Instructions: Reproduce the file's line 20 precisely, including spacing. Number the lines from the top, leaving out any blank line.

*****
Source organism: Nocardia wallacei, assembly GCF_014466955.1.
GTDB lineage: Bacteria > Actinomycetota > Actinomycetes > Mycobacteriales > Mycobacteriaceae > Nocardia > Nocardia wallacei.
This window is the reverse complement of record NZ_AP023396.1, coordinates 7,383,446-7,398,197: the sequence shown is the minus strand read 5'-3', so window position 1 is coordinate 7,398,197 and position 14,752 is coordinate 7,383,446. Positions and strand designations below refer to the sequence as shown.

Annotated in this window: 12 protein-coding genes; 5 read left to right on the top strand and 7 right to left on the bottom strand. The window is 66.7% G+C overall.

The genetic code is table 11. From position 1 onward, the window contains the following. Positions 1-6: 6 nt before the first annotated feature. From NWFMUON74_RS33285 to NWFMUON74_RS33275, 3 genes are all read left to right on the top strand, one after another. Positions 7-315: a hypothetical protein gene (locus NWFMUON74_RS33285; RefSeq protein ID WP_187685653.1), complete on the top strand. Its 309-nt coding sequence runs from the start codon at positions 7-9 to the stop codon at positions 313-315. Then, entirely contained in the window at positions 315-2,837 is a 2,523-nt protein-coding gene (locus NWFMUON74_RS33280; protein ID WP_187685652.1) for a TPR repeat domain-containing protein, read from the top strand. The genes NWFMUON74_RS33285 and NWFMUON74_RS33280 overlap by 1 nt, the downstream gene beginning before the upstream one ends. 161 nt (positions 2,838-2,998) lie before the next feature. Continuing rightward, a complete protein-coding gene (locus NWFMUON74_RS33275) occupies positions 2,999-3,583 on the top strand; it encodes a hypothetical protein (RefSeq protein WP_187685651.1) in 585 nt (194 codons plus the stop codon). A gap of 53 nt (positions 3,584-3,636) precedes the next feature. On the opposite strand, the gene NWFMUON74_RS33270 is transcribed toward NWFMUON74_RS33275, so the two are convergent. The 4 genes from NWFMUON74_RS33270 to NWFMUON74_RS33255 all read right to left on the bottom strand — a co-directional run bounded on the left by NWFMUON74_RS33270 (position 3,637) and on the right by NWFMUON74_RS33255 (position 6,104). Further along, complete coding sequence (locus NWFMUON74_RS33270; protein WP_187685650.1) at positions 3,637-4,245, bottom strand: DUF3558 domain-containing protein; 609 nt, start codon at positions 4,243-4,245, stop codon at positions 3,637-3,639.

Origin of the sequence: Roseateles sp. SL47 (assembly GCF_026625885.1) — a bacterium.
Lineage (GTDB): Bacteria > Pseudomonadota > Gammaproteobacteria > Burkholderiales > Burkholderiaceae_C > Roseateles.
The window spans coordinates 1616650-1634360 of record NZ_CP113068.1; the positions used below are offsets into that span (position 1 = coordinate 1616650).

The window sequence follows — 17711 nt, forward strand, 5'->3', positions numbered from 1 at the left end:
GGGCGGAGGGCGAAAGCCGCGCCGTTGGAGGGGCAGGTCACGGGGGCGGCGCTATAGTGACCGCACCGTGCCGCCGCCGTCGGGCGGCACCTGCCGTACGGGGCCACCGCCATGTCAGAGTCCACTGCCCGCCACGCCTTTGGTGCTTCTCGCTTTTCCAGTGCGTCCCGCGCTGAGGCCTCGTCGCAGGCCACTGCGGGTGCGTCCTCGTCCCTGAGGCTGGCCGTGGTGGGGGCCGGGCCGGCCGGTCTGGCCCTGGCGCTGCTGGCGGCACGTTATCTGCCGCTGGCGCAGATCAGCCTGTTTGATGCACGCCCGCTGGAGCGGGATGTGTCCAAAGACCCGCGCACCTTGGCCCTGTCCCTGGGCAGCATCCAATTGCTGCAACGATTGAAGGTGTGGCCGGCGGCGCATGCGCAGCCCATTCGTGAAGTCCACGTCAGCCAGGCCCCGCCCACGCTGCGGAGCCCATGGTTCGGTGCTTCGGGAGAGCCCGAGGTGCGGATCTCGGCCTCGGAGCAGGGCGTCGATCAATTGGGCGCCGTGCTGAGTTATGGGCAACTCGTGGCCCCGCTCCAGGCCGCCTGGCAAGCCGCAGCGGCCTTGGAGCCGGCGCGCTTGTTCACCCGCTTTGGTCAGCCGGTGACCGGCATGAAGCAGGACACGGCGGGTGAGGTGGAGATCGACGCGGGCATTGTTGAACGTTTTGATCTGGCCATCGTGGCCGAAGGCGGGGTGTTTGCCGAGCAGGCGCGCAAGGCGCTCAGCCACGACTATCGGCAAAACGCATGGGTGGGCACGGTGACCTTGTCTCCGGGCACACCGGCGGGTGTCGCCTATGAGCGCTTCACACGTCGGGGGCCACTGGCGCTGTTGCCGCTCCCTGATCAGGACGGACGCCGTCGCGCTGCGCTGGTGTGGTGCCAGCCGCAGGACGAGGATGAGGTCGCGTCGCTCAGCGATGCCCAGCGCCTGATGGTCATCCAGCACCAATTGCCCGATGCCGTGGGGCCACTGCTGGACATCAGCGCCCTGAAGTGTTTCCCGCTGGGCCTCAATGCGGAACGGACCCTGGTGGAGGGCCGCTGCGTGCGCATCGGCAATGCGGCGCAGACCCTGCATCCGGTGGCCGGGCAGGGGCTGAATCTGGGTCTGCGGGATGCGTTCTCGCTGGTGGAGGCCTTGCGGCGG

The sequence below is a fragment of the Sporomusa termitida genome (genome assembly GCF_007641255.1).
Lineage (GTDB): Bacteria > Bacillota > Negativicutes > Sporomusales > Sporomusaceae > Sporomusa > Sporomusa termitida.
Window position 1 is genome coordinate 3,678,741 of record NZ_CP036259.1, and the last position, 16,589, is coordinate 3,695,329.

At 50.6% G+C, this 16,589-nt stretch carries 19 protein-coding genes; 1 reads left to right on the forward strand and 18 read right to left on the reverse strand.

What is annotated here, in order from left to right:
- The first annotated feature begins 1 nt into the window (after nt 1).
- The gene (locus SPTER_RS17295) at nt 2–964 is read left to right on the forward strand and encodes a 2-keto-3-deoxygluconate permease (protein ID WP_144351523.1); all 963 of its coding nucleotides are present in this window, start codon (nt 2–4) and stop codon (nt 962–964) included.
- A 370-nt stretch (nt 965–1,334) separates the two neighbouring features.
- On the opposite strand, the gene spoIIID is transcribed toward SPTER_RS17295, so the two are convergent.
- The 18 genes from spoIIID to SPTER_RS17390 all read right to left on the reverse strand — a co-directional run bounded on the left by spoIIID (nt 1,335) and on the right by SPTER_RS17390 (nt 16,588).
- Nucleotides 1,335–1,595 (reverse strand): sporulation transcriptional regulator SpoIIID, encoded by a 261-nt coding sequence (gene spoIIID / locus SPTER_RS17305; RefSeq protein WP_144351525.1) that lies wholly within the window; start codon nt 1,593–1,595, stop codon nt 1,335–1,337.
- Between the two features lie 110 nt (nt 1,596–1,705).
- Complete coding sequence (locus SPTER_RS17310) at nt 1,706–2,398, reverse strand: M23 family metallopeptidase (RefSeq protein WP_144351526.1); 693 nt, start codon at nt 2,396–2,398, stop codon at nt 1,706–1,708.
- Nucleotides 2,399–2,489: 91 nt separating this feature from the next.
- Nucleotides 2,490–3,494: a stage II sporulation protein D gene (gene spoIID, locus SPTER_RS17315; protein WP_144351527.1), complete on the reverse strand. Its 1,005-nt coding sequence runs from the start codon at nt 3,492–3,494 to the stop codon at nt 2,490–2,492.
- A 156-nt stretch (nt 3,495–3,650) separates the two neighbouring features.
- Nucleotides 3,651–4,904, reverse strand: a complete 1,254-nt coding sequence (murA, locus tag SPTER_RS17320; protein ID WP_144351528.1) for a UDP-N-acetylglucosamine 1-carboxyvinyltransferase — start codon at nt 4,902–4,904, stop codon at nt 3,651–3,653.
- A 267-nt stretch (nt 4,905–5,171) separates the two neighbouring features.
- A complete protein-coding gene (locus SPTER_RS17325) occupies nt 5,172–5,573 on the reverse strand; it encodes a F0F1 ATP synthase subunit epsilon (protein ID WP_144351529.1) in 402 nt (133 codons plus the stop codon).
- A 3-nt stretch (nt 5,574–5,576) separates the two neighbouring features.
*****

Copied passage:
- The 18 genes from spoIIID to SPTER_RS17390 all read right to left on the reverse strand — a co-directional run bounded on the left by spoIIID (nt 1,335) and on the right by SPTER_RS17390 (nt 16,588).